Map of life expectancy at birth from Global Education Project.

Friday, September 01, 2006

Hold that Thought

I'm going to be away for a couple of days. I hope to get a post up Sunday but we'll have to see about that. Meanwhile, after Labor Day, we can expect public attention to start to turn more seriously toward the November elections.

We know that the Republicans want us to believe that the gravest problem facing the country is "The Terrorists," who supposedly pose an existential threat to the United States, who will destroy our way of life, establish a new Caliphate from Indonesia to Spain, and uhh, I dunno, other bad stuff. They will do this is we don't a) "win" in Iraq, and instead let "The Terrorists" take over and b) start another war someplace soon, presumably Iran.

I don't happen to share that opinion. I don't think we're fighting "The Terrorists" in Iraq, I don't think "The Terrorists" would take over if we left, and I certainly don't think that the people we are fighting in Iraq would swarm across the Atlantic and destroy our way of life if we stopped fighting them there. Actually George W. Bush doesn't seem to have the slightest idea who we are fighting in Iraq. He just said, "If America were to pull out before Iraq can defend itself, the consequences would be absolutely predictable — and absolutely disastrous. We would be handing Iraq over to our worst enemies — Saddam's former henchmen, armed groups with ties to Iran, and al Qaeda terrorists from all over the world who would suddenly have a base of operations far more valuable than Afghanistan under the Taliban."

Well, the Iraqi Army and security services that the U.S. is collaborating with are, in fact, armed groups with ties to Iran. That's who we are protecting in Iraq. Second, there is absolutely no way that "al Qaeda" terrorists are going to take over Iraq. In the first place, al Qaeda is a mortal enemy of the Shiite government and its armed forces, those armed groups with ties to Iran who we're supposedly afraid might take over, even though they already have taken over and we're defending them. (Note that Kurdistan is already independent. When we're talking about Iraq we're talking about what's left of it.) In the second place, the al Qaeda ideology is highly unpopular among Sunni Arab Iraqis. The Sunni political parties which attracted electoral support are not associated in any way with al Qaeda or its ideology. Former Baathists may certainly regain power in Sunni Arab Iraq, but so what? They were never a threat to the United States in the first place and will be far weaker now.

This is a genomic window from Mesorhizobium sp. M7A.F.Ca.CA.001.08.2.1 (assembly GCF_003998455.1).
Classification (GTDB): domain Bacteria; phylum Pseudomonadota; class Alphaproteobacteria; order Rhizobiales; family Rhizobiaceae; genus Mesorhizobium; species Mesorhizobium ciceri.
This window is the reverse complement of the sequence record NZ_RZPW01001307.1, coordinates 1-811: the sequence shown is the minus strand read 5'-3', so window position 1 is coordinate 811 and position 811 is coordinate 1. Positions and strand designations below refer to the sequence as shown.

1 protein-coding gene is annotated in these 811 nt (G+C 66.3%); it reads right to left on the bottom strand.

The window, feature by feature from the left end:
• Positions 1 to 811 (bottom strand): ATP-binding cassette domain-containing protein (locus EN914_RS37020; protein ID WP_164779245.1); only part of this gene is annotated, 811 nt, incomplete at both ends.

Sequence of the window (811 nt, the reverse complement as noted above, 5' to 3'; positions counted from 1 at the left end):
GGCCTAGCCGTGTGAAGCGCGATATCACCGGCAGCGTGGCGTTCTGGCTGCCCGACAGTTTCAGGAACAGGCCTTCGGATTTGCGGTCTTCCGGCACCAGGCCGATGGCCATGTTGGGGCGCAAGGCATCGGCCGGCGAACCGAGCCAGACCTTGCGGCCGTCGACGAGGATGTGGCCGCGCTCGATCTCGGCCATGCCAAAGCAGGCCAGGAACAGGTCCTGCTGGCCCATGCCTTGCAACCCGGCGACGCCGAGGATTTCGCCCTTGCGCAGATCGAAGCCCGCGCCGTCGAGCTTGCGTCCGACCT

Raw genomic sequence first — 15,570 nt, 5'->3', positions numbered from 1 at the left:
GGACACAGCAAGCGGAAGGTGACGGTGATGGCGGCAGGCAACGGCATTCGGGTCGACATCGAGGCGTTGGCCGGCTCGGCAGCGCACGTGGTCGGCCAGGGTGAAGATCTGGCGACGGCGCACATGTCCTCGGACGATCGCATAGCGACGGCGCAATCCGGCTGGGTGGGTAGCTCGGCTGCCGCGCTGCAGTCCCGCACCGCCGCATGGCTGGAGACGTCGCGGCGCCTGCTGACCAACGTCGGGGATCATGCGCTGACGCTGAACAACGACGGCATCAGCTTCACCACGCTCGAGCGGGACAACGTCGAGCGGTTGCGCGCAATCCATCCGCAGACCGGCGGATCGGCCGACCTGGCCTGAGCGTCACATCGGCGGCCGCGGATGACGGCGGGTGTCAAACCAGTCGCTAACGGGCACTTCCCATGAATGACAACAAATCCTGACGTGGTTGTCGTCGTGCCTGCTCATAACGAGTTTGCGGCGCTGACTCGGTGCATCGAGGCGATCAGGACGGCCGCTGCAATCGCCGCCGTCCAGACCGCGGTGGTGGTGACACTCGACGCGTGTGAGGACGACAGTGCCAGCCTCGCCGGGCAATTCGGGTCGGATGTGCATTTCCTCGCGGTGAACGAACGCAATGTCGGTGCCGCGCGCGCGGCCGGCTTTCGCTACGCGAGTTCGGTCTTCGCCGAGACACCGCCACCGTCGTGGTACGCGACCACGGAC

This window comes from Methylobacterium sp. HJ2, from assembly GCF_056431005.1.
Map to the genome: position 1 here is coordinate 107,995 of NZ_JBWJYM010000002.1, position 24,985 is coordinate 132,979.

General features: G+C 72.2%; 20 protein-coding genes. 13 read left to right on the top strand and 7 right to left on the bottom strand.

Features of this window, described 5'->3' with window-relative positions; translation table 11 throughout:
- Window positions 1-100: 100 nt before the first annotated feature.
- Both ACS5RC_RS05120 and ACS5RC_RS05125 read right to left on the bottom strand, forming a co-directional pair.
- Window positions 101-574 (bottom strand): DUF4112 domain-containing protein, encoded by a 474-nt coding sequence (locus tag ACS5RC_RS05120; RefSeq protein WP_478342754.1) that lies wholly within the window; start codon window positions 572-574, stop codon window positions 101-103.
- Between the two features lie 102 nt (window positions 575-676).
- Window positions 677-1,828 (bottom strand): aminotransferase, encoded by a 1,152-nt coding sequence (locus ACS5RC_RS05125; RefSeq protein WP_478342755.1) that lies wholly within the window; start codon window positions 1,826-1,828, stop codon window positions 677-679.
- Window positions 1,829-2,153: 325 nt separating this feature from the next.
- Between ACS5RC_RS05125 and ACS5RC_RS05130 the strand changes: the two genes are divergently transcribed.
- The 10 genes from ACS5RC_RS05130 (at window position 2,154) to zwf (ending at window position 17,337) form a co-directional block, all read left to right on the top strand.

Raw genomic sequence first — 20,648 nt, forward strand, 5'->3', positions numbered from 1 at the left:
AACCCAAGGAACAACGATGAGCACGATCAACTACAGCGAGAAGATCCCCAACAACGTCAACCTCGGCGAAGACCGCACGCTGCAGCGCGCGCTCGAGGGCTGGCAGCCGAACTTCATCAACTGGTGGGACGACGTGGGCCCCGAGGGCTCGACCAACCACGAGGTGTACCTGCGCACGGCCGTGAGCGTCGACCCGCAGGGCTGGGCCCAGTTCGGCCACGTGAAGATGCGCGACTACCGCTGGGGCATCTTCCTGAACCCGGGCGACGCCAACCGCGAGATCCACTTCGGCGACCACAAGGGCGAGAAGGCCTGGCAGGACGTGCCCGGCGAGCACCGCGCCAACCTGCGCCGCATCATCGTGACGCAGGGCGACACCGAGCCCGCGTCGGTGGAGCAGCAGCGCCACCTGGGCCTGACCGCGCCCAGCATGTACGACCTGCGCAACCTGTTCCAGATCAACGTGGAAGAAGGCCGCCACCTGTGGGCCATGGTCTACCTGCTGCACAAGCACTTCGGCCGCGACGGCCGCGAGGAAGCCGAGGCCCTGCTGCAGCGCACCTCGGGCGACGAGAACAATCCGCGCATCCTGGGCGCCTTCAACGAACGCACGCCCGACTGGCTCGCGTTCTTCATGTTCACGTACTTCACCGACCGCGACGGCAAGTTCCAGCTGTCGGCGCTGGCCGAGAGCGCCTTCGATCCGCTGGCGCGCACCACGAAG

So this is nonsense. Elsewhere, the global Jihad movement is a violent cult with no state support, at most a few hundred active adherents, and no substantial financing or fixed assets. It has committed acts of violence in various places, comparable to the sort of problems caused in the past by the IRA and the Red Brigades. The Mafia actually constituted a greater threat in the United States at one time, if you count up the extent of its economic parasitism and the number of murders (mostly internecine, to be sure) that it committed -- but we didn't bomb and invade Sicily. This is a law enforcement problem, not a "war." The United States is not "at war" and George W. Bush is not a "wartime President." We do not confront any threat even remotely comparable to Nazism and these World War II analogies are offensive and ridiculous.

There is indeed a profound ideological struggle going on in the world right now, but George W. Bush is on the wrong side of it. Specifically, he is on the same side as Osama bin Laden and the Taliban. The way to win an ideological struggle is not to bomb people and invade their countries. That is, in general, counterproductive.

So, what I'm really trying to get around to is, what are the critical issues facing the United States? What true existential threats do we face, if any? What are the serious problems that we need to start talking about, and get down to the business of solving? That is, of course, after we stop squandering six billion dollars a month in Iraq. What ought the 2006 elections be about? I'd be happy to hear any suggestions, and I'll have a couple of my own when I get back.

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